If you’ve been paying attention and shopping around, some of the promises of recruiting automation (RA) are already here for the taking if you have the budget. Automated assistants can handle basic tasks like sending an offer letter, scheduling an interview, or researching a candidate’s social profile. However, if you scan recent headlines about recruiting automation you’d think we’d already arrived in the promised land:
- Your Next Job Interview Could Be With a Robot
- How to Hire More While Working Less Using AI
- Automated Recruiting Solves Talent Woes
It’s enough to make a recruiter feel like you’re missing the bandwagon. And big headlines always get us to thinking… in this case, what’s the reality behind the AI hype within the world of talent acquisition? We asked attendees at the 2018 Recruiting Automation & Innovation Meeting if they’ve already implemented some sort of AI in talent acquisition:
Less than half of the 50 TA leaders from companies attending our recruiting automation colloquium meeting report to have any type of Artificial Intelligence implemented within their recruiting processes. What’s worth noting is that 100% of attendees said they are in the stages of investigating and considering Recruiting Automation technology in some format. At CXR, we’re curious to see how this graph will shift, if at all when asked a follow-up question at the 2019 meeting.
Two key challenges implementing recruiting automation
At the meeting, there were certainly some good examples of AI in use and while not quite as extreme a delivery as vendor headlines or HR Tech booth barkers might have you believe there is certainly progress towards eliminating menial tasks and freeing up recruiters’ time.. Good stuff for sure.
The discussions that were the most noteworthy were those about both new and redundant RA challenges. It seems that most talent acquisition professionals are experiencing more frustration than just “wow” moments when it comes to implementing any type of recruiting automation. When you’re early on the adoption curve, that’s certainly to be expected. If you also find yourself a bit overwhelmed, know you’re in good company. The two most common challenges when considering and implementing automation and AI? Vendors & internal resistance.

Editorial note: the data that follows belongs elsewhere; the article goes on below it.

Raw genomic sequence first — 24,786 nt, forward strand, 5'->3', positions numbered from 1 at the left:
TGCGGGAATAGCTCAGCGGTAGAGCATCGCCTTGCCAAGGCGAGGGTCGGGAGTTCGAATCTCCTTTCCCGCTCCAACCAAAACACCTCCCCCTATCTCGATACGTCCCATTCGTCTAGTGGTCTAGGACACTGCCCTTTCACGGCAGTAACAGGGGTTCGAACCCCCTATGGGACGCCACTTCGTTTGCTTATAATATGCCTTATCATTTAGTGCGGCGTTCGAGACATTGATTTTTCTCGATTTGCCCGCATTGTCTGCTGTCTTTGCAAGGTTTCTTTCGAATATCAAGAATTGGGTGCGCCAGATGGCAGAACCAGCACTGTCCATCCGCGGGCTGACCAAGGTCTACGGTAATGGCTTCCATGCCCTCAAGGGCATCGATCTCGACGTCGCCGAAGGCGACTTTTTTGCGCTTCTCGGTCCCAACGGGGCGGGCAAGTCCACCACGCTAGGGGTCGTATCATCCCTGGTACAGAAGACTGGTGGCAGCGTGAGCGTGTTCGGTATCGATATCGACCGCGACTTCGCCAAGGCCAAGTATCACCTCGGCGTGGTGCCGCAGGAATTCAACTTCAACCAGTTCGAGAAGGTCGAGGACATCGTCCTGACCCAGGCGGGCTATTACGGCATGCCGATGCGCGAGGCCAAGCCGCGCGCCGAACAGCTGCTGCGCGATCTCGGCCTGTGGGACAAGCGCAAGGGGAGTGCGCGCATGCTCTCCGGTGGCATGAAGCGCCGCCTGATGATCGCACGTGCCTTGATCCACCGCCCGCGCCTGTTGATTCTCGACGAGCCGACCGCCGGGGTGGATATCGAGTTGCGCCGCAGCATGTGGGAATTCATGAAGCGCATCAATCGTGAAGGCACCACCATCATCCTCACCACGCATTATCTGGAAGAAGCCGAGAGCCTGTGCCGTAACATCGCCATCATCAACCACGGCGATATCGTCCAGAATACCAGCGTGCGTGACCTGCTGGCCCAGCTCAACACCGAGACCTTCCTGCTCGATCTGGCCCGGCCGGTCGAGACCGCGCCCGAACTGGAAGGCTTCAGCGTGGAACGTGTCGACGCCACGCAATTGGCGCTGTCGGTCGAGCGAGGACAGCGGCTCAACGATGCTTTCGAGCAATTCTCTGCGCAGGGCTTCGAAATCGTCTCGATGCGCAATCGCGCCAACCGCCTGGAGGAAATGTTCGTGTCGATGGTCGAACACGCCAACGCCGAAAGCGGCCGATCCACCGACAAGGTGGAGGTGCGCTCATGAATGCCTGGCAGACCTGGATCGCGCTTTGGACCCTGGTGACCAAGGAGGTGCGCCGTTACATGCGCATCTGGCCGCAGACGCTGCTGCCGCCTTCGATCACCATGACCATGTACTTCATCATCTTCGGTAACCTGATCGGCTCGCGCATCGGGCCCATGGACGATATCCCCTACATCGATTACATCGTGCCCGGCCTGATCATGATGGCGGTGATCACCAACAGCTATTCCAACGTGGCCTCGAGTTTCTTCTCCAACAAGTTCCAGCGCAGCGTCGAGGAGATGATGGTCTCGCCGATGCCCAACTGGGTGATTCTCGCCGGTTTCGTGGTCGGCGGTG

Sure, vendors are challenging when they fill your inbox and call you time and time again but the savvy TA professionals know that the real challenge is finding a vendor who is willing to partner with you. In essence, the products are a commodity of sorts and the difference is the people behind those products. When you find a vendor who will be your partner, you have the opportunity to develop and evolve side-by-side. Ideally, you also end up with a long-term relationship that includes the history to think ahead with you.
Who evaluates your technology? It rarely resides in one TA team and all too often technology evaluation is happening in small silos. That isolation makes the burdens heavier than they should be and often means missing out on opportunities to leverage the technology across teams. One solution CXR members discussed? Developing a technology innovation team to review options and define (and measure) a pilot.
Other internal challenges that won’t surprise you if you’re a champion of new technology: selling the truly innovative ideas to upper management and legal. Recruiting automation is evolving so rapidly that it’s hard for everyone to keep up. There are certainly pitfalls to be considered. After all, those automated solutions are built by humans and, try as we might, we still haven’t figured out how to completely eliminate unconscious bias. The challenge of building your internal case might be just as significant as the evaluation. And then, of course, there’s the challenge of implementation… but that’s another headline for another day.